We're All Freaks, But That's Alright.

Months ago, when our scenic designer Rob Lippert and I were talking about our new theatre (incidentally, Rob is also the architect who designed this theatre), I made the fatal mistake of mentioning that I thought it would be interesting to do a show in the corner of a blackbox. We had worked in the ArtLoft blackbox for seven years and used at least six different configurations that I can remember off the top of my head, but we never used a corner.

Now I know why.

Soon after Rob and I first started talking seriously about Heathers, he presented me with an undeniably cool set design. I quickly approved it. Cool floor plan and a very cool look from the front too.

That is, if there were a front.

So I started blocking the show, and holy shit, is it hard to block on a triangle! It's essentially the same as blocking in-the-round, because unless the actor is pretty far (what we're calling) upstage, they have to play close to 360 degrees around. When they're upstage, it's more like 180.

Now don't get me wrong, I'm not complaining. Okay, I am complaining, but I wouldn't want Rob to change a thing. Like I said, it's a very cool set.

There were two very difficult things about blocking on this set design. First, there are sometimes sixteen people onstage, and it's hard keeping them out of the audience's sightlines so they can see the focus of the scene. Also, actors instinctively want to play down-center (the front and middle of the stage), and that won't work this time. There really isn't a down-center (even though we've been calling it that) because the stage isn't symmetrical, and if an actor does stand there and play full-front, he will be singing into an aisle. I'm sure I'll be reminding the cast about this up till we open.

Luckily, I have staged shows in the round before, so I have that vocabulary. Before I directed my first in-the-round show, I called Steve Woolf at The Rep, and asked if I could come pick his brain. So I sat in his office and said, "Okay, how the hell do you direct in the round?" He gave me two incredibly helpful tips. First, the actors can rarely stand still for long – that's very different from my usual directing style. Second, Steve told me that as director I should never sit in the same seat twice during rehearsals, because the actors will want to play to the live person in the room, and if the director always sits in the same place in the house, the show will start to aim in that direction.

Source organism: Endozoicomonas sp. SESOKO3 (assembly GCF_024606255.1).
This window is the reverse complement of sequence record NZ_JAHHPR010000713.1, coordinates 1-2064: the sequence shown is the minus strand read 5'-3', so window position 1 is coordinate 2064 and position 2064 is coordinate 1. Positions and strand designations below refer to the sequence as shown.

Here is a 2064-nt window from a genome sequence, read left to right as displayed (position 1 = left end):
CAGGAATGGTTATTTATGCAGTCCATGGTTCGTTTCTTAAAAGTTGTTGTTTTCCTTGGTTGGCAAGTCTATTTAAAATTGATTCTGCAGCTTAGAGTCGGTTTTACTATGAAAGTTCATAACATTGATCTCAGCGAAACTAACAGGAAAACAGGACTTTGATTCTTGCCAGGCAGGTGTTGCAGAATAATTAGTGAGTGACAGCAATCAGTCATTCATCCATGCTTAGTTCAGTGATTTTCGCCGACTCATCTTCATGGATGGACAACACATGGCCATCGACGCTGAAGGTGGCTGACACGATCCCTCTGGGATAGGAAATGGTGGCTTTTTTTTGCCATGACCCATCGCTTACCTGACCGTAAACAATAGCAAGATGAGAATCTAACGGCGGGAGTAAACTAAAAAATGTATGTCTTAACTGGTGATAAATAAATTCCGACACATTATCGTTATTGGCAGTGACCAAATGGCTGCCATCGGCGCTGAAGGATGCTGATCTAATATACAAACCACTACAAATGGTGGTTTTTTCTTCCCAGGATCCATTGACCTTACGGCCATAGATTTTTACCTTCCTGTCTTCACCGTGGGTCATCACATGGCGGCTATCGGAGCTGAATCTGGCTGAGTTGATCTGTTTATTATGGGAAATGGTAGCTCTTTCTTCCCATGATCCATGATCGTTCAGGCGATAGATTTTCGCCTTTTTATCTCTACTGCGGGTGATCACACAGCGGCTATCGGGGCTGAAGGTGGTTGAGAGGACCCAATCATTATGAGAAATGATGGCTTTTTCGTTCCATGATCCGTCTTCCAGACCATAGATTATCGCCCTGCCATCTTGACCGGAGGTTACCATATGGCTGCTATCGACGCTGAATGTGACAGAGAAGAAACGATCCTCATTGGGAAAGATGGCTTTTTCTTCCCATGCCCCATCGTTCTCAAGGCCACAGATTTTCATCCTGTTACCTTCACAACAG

Both pieces of advice have served me well.

One thing I keep saying to soloists in the show, which I know is driving them crazy, is "You gotta share!" Most theatre people call it "cheating out" when an actor places her body sort of facing the other actor on stage and sort of facing the audience. The idea is for the actor to look like they're in the conversation onstage, but also "presenting" their performance to the audience. I've never understood why that is "cheating," as if there's something wrong with this practical accommodation. I call it "sharing," because that's what it is.

But in this case, with our Heathers set, an actor has to share way more widely than usual, and it feels really unnatural at first. But everyone in the show is getting used to it now.

I know that there will inevitably be certain moments that not everyone in the house will see equally well. That's just the nature of the beast. I can accept that. And from now on, we'll be rehearsing in the theatre, on our actual set, so many of these weirdnesses will be much less weird once we move in. In rehearsal, our "down-center" was in the front and middle of the rehearsal room, so maybe it's not a surprise that actors wanted to play down-center. In the theatre, that faux "down-center" is actually the corner of the room, so I don't think the actors will be as drawn to that spot...

The good news is the show itself is in great shape, and this amazing cast is working their collective ass off. Characters are coming along nicely, the vocals sound beautiful, and there are wonderful moments already of great hilarity, deep emotion, serious creepiness, and some awesome surprises. We're taking the show much more seriously than the off Broadway production did, and the result is that the funny stuff is much funnier, and the emotional stuff is really powerful.

When will directors and others working in New York commercial theatre learn that every show of any value benefits from authenticity and honesty? No sight gag is ever as funny as a really truthful punchline. The off Broadway production was acted and directed like a teen sex comedy, but that's not what this is. Heathers is potent social commentary about America's once disappearing (though maybe re-emerging) empathy quotient. Despite the many laughs, this story has something of real import to say about how we live our lives.

This show deserves our respect and we will deliver on that.

We'll figure out all the various challenges pretty easily I think, both the practical ones and the more conceptual ones. The next step in our process is my favorite. We just run the show now, shape it, polish it, focus it. My favorite thing is when I suggest a tiny change to an actor, and then the next time we get to that moment, the whole rooms busts up laughing. It's often the smallest detail that makes a joke land or not, that makes a moment powerful or not. My job is to fine-tune all those small but important details, while the actors work on the inner lives of these characters.

At last, I'm going to get a look at what we've created so far, I can assess where we're succeeding and where we're not, and we can whip this beautiful, clever, original musical into shape. I can't wait to share Heathers with an audience. As with Bat Boy, we're going to have them laughing out loud one moment, and wiping away a tear the next. I love this writing!

The adventure continues...

Long Live the Musical!